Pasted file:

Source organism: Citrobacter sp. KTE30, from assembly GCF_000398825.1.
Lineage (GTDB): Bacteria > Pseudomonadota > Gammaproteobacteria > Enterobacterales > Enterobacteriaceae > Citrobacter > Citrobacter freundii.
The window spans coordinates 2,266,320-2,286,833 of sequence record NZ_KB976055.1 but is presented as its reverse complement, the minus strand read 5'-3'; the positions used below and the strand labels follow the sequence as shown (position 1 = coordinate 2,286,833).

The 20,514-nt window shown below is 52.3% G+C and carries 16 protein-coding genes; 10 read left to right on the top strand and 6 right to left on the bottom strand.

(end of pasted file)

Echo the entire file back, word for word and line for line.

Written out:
Source organism: Citrobacter sp. KTE30, from assembly GCF_000398825.1.
Lineage (GTDB): Bacteria > Pseudomonadota > Gammaproteobacteria > Enterobacterales > Enterobacteriaceae > Citrobacter > Citrobacter freundii.
The window spans coordinates 2,266,320-2,286,833 of sequence record NZ_KB976055.1 but is presented as its reverse complement, the minus strand read 5'-3'; the positions used below and the strand labels follow the sequence as shown (position 1 = coordinate 2,286,833).

The 20,514-nt window shown below is 52.3% G+C and carries 16 protein-coding genes; 10 read left to right on the top strand and 6 right to left on the bottom strand.